PICTURE POSTED BY……..PAPA MIKE
HARVEY WEINSTEIN WAS a passionate cinephile, a risk taker, a patron of talent in film, a loving father and a monster.
For years, he was my monster.
This fall, I was approached by reporters, through different sources, including my dear friend Ashley Judd, to speak about an episode in my life that, although painful, I thought I had made peace with.
I had brainwashed myself into thinking that it was over and that I had survived; I hid from the responsibility to speak out with the excuse that enough people were already involved in shining a light on my monster. I didn’t consider my voice important, nor did I think it would make a difference.
In reality, I was trying to save myself the challenge of explaining several things to my loved ones: Why, when I had casually mentioned that I had been bullied like many others by Harvey, I had excluded a couple of details. And why, for so many years, we have been cordial to a man who hurt me so deeply. I had been proud of my capacity for forgiveness, but the mere fact that I was ashamed to describe the details of what I had forgiven made me wonder if that chapter of my life had really been resolved.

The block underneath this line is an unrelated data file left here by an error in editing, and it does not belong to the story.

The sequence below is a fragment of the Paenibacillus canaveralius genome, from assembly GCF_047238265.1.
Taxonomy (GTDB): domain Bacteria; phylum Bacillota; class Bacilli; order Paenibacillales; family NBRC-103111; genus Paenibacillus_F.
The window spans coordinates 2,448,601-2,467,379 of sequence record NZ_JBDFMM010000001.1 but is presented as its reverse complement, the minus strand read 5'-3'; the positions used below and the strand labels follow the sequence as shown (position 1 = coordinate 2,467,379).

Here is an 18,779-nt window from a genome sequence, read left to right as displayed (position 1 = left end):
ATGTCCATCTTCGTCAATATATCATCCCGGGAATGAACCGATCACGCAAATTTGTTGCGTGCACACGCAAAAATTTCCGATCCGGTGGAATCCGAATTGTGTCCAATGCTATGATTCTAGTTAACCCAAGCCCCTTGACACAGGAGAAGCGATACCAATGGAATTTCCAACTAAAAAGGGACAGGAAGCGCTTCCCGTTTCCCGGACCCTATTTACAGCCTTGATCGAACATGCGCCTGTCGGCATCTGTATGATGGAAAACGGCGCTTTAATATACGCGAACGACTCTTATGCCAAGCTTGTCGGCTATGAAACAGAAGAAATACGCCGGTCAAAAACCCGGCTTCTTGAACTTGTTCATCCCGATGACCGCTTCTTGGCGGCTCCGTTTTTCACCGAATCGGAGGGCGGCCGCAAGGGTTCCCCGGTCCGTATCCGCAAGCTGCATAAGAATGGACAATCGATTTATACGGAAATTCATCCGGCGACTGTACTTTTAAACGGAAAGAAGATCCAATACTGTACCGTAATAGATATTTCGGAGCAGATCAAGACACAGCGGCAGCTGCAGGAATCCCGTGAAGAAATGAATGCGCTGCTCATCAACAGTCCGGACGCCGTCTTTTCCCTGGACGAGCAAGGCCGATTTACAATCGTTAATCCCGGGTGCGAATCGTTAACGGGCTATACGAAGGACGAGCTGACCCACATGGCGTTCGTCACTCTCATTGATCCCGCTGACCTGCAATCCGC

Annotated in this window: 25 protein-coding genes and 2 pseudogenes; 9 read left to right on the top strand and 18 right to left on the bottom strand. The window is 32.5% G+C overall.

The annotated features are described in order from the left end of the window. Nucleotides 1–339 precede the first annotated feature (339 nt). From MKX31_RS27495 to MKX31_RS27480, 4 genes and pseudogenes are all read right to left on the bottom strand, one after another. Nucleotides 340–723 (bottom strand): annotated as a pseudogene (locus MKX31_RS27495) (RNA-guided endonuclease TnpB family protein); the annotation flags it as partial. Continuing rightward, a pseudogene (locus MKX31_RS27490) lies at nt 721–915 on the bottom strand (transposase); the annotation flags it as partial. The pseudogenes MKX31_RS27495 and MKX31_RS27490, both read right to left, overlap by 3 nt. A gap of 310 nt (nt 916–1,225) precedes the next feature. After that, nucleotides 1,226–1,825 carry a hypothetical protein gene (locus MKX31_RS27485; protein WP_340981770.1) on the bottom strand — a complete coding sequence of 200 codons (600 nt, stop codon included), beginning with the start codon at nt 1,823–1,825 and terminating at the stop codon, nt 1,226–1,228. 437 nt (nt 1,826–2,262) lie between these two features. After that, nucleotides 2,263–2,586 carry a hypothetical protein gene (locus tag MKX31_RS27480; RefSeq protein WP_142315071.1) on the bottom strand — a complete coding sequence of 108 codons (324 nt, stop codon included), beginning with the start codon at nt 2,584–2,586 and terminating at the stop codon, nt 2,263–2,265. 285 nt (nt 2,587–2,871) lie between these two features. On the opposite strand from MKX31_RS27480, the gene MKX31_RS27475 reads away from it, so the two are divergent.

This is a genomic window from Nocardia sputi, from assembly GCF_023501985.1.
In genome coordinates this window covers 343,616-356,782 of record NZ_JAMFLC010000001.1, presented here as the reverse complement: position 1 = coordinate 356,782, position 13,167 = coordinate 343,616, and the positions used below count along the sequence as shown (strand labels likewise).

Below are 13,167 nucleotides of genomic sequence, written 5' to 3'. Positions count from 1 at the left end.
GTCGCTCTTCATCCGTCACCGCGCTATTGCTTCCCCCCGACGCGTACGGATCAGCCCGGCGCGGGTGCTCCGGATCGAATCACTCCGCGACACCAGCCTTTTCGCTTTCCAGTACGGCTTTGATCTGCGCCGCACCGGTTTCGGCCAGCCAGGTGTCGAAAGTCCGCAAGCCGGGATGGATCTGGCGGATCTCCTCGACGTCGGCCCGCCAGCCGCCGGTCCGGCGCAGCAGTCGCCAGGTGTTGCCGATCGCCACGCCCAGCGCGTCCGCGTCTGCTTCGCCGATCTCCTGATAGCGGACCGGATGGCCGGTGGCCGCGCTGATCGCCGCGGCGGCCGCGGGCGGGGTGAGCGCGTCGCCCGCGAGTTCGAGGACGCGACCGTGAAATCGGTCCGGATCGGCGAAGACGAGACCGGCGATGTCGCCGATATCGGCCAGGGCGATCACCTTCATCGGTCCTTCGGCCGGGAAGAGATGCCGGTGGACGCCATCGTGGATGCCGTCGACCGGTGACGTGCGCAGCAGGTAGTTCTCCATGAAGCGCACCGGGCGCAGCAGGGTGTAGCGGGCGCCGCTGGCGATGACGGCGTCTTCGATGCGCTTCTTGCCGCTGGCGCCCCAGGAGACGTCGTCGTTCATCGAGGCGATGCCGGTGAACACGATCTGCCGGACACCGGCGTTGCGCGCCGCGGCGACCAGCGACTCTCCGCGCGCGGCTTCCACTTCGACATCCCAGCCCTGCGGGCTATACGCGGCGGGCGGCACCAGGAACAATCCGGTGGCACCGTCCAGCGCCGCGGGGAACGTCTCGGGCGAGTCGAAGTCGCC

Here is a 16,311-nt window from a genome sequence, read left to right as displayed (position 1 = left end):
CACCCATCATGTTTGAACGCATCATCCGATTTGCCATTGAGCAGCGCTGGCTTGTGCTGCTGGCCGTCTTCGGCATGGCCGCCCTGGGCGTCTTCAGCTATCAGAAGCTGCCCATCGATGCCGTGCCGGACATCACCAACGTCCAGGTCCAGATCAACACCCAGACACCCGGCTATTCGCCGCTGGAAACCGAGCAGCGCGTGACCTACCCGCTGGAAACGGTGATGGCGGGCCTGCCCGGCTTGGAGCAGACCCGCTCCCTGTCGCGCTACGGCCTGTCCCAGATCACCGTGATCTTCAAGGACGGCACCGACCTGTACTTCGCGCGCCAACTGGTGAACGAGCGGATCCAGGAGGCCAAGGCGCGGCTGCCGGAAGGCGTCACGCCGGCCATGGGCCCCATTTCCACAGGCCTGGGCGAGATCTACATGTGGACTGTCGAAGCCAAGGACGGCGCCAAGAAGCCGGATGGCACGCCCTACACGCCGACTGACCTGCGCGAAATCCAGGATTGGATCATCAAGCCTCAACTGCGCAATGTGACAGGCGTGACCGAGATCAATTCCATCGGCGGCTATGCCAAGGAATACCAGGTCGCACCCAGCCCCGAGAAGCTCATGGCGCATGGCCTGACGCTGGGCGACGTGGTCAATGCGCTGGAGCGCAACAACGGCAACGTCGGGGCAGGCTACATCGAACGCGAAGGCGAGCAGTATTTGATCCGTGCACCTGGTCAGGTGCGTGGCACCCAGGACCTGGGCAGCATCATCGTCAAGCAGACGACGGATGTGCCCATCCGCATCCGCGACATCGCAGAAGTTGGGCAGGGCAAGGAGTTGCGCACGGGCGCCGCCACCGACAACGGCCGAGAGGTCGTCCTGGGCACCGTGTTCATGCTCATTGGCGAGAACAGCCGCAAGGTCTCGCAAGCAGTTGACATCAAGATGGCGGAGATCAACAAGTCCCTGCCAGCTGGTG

When so many women came forward to describe what Harvey had done to them, I had to confront my cowardice and humbly accept that my story, as important as it was to me, was nothing but a drop in an ocean of sorrow and confusion. I felt that by now nobody would care about my pain — maybe this was an effect of the many times I was told, especially by Harvey, that I was nobody.
We are finally becoming conscious of a vice that has been socially accepted and has insulted and humiliated millions of girls like me, for in every woman there is a girl. I am inspired by those who had the courage to speak out, especially in a society that elected a president who has been accused of sexual harassment and assault by more than a dozen women and whom we have all heard make a statement about how a man in power can do anything he wants to women.
Well, not anymore.